Homemade Potato Lefse
Last week, Riley and I drove up to Evergreen. It's about a half hour drive from our house and on this particular day, it was absolutely gorgeous. The snow that had fallen earlier in the week was still coating every rock and tree in the mountains, making me catch my breath at every turn. My favorite part of the drive was seeing the stream that runs along with road, which is usually bubbling merrily on it's way regardless of the season, frozen over in most places. The few spots with visible running water added to the enchantment of the scene thanks to steam that slowly rose into the air. And did I mention that the sun was shining and the sky was a bright, vibrant blue? Well, it was. And it was magnificent.
I wasn't able to find a good place to stop and get a photo, so I hope my description helps you imagine what it looked like. It was glorious.
Here's a little taste of what life has been like for the past week...
The reason we went to Evergreen was to make lefse with a new friend of ours. She is a fellow Minnesota transplant and one of her family traditions is to make lefse at Christmas time. If you're not familiar, lefse is a Norwegian flatbread made with potatoes, flour and milk or cream. The dough is made into golf-ball size rounds, then rolled very thinly and placed on a griddle where it gently cooks until brown spots are visible. The end result looks very similar to a tortilla but the texture is much more tender and delicate.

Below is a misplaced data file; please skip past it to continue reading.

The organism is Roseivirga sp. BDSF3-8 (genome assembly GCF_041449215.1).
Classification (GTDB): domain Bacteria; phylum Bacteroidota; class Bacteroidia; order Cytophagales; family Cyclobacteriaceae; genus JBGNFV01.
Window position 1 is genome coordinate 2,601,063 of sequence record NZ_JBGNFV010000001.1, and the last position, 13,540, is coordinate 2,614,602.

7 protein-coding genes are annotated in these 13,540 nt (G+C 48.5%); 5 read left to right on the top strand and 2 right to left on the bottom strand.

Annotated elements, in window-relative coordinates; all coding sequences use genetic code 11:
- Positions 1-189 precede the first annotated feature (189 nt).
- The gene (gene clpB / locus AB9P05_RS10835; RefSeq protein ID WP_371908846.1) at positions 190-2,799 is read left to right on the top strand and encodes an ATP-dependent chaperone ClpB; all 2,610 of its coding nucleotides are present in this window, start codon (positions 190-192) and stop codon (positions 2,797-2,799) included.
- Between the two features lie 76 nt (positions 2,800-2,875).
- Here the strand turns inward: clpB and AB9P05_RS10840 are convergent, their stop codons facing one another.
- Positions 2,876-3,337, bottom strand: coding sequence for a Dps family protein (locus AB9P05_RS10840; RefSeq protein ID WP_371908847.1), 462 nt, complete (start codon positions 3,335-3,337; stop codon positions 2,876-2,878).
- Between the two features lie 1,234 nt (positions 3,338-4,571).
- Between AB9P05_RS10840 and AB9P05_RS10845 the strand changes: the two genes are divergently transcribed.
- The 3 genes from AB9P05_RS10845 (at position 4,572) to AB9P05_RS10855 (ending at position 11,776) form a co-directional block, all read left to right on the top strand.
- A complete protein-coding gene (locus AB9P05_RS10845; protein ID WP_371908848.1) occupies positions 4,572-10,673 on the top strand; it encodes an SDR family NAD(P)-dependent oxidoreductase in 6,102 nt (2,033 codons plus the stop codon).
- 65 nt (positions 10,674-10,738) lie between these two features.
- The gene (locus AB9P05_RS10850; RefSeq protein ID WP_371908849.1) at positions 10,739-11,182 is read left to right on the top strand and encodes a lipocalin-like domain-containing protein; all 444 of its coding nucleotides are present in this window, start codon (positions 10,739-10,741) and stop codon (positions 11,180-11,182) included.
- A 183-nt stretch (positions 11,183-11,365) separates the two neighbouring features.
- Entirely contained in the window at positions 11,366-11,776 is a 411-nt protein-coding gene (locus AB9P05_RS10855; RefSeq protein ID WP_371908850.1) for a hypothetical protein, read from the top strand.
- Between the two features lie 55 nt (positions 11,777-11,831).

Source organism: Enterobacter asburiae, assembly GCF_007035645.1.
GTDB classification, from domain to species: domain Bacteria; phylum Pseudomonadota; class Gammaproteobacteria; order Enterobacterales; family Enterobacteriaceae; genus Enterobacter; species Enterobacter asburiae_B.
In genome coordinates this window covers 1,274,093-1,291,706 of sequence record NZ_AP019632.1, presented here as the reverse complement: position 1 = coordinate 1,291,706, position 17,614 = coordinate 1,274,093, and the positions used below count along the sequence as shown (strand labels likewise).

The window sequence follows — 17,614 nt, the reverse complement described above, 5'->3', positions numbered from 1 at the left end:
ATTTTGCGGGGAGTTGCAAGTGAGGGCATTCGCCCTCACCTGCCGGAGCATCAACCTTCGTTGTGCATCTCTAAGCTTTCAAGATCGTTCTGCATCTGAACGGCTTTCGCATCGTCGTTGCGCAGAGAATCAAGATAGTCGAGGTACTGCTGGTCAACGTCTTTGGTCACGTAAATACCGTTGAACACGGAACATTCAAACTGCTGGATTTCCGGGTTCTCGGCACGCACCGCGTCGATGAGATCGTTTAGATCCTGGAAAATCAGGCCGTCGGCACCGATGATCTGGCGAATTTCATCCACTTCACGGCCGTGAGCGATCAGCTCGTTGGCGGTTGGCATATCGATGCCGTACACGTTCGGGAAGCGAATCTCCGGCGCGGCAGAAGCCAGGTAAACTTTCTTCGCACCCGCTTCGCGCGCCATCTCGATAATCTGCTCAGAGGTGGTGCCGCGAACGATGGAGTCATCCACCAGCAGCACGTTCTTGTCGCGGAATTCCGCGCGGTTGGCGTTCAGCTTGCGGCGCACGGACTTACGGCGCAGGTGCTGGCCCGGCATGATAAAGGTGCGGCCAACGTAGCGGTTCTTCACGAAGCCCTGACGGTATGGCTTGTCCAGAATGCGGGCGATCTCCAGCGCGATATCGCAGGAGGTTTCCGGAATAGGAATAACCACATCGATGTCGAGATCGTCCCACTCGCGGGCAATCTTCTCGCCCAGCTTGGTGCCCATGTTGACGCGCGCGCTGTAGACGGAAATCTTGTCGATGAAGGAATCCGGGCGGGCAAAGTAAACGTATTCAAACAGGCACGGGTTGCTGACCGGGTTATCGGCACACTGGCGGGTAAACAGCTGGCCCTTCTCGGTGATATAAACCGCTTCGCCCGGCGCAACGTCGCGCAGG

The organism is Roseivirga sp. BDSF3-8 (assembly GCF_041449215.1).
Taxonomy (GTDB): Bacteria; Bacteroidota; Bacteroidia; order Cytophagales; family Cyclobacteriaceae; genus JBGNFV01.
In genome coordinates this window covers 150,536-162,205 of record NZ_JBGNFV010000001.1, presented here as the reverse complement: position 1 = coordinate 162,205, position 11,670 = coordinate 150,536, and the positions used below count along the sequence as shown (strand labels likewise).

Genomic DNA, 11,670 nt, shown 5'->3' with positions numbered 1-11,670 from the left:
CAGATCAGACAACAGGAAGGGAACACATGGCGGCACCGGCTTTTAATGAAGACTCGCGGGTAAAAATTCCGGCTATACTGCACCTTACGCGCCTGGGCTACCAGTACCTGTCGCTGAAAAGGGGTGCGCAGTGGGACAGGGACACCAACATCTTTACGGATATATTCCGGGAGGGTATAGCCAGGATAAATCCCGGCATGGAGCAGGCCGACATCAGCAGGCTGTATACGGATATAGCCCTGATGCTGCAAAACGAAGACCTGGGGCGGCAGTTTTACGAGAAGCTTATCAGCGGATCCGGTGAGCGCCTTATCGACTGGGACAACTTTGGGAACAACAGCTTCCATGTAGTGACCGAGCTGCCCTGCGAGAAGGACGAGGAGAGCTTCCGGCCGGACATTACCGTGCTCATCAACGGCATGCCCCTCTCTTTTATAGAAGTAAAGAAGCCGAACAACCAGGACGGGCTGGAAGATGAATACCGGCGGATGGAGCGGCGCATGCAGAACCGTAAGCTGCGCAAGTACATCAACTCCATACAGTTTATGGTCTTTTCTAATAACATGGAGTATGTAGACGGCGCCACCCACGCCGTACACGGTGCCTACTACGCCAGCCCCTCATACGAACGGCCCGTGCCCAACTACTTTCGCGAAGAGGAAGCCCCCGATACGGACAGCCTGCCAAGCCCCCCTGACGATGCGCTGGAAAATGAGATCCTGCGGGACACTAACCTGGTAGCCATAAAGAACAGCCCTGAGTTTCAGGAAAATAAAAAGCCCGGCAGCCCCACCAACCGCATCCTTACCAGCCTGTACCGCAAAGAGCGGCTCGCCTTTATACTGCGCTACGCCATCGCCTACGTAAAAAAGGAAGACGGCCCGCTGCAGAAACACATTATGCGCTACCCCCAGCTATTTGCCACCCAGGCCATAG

There are other versions made without potato, though I don't recall having tasted that kind before. I do recall Christmases as a kid when my uncle's parents would bring homemade lefse as their contribution to the holiday buffet. It was always folded neatly in triangles that were filled with creamy butter and nutty, sweet brown sugar. There is almost nothing in this world better than that combination.
This was my first experience making lefse and I was pleased to find it is not difficult at all. It does take a little practice finding the right consistency for the dough (my friend Andrea fortunately has lots of experience with this). It helps to do a test run with one or two balls of dough that have been rolled out to see if the dough needs more flour. If the dough seems exceptionally sticky as you're rolling it out, you may want to add a bit more before forming the rest of the balls.
I loved using the traditional equipment to make the lefse, but I'm sure you could do it without a lefse stick or traditional griddle. (If you are interested in buying the traditional gear, click here.)
It took some trial and error experiences for us, but in the end we came out with a nice batch of beautiful, delicious lefse to have at home. Despite the fact that this is the most simple and comforting snack on the planet, Riley didn't quite warm up to giving them a taste.
Someday he will appreciate them, I'm sure.
I'm hoping this will become a new tradition for us. It was such a blast chatting about lutefisk, lefse, and other Minnesota oddities with someone from the motherland. Thanks, Andrea, for introducing me to the art of lefse-making!
I don't have my own personal recipe for lefse, but click here for a great one posted by The Kitchn.